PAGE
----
Education is one sector that illustrates the fascinating relationship between a limited capacity state and a private sector that drives much of the impetus to expand education but finds it symbiotic to work with rather than against the state. The state’s constrained resources and its willingness to outsource development needs to non-state actors means that “the Somaliland state administration only played a limited role in reestablishing schools and the education sector” (Gandrup and Titeca 2019, p. 649). Yet, the state’s limited role in rebuilding Somaliland’s war-devastated educational sector did not prevent that sector’s growth. The number of primary schools in Somaliland increased from virtually none in 1990 to 294 in 2001 to 1,083 in 2015 (Gandrup and Titeca 2019, pp. 642-643). More recently, the number of primary and secondary school students increased from 265,704 in the 2013-14 academic year to 312,042 in the 2017-18 academic year while the number of primary and secondary school teachers increased from 10,044 to 11,477 during the same timeframe (Ministry of Planning and National Development 2019, p. 11). This is not, however, an entirely private-sector accomplishment. As Gandrup and Titeca (2019, pp. 654-655) observe, “Due to its lack of international recognition and its limited financial capacity, the state administration is not capable of fully regulating and financing education. This does not mean that the education sector… depends entirely on the private sector.” Indeed, non-state actors seek state approval both for the limited funds the state can provide but also, more importantly, for how state approval can facilitate their access to external resources, including foreign aid organizations who typically will not support educational institutions that are not state-approved (Gandrup and Titeca 2019, p. 651).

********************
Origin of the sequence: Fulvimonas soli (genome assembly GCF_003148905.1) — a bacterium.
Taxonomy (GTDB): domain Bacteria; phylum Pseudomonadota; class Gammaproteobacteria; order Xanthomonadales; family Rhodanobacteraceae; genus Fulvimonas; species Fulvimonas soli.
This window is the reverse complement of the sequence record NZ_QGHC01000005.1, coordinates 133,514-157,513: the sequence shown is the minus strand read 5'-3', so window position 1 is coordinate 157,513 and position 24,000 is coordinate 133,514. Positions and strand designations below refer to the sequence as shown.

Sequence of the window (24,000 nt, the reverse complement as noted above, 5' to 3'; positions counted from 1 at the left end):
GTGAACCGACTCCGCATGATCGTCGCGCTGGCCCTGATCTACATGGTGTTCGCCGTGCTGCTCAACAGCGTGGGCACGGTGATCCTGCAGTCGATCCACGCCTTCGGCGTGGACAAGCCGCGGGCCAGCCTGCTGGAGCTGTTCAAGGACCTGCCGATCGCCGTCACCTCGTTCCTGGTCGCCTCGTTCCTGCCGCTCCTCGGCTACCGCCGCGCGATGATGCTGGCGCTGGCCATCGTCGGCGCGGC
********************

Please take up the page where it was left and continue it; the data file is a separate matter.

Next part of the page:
The libertarian bent of Somaliland’s citizens and traders also shows up in their government’s light regulation of businesses. While some of this reflects the government’s weak bargaining position vis-à-vis major corporations, the commitment to free market capitalism also arises out of Somalilanders’ devastating experience with Siyad Barre’s “scientific Socialism.” As explained by Claire Elder (2021, p. 1752), the Somaliland “state emerged out of a revolutionary liberation agenda committed from the outset to business autonomy, market-led development, and self-sufficiency in the shadow of Siyad Barre’s predatory regime….” At crucial times during its early state-building process, Somaliland’s government depended on loans from private sector businesses to finance clan conferences, disarmament and demobilization efforts or various peace-building initiatives (Balthasar 2013; Musa and Horst 2019; Phillips 2020; Stepputat and Hagmann 2019). In some ways, this was an inevitable response to the limited foreign aid that Somaliland’s unrecognized government received in its first decade. This lack of foreign aid and reliance on domestic resources was arguably beneficial to Somaliland’s democratic development as it facilitated a form of “revenue bargaining” that ensured the government was constrained and accountable to its domestic constituents and not beholden to aid donors or international financial institutions (Eubank 2012).

In return for providing financing and loans at critical moments, Somaliland’s largest businesses secured extremely limited government regulation in return. This pact between the government and business elites led to significant positive and negative externalities. On the positive side, Somaliland’s embrace of free market capitalism led to the impressive growth of certain sectors and rapid progress in rebuilding its devastated economy. As explained by Musa and Horst (2019, p. 41), “the entrepreneurial spirit of the business elite, in conjunction with a laissez-faire economy after the civil war, has allowed local business to thrive. It is through private initiative that electricity companies were established, one of the cheapest telephone systems in Africa was made available, advanced mobile money transfer systems were created and several private airlines serving East Africa and the Gulf were established.” The prosperity so visible today in Hargeisa is a result of light touch regulation, an embrace of free market capitalism and a stable environment conducive to welcoming diaspora investment even if Somaliland’s lack of sovereign recognition scares most foreign investors away.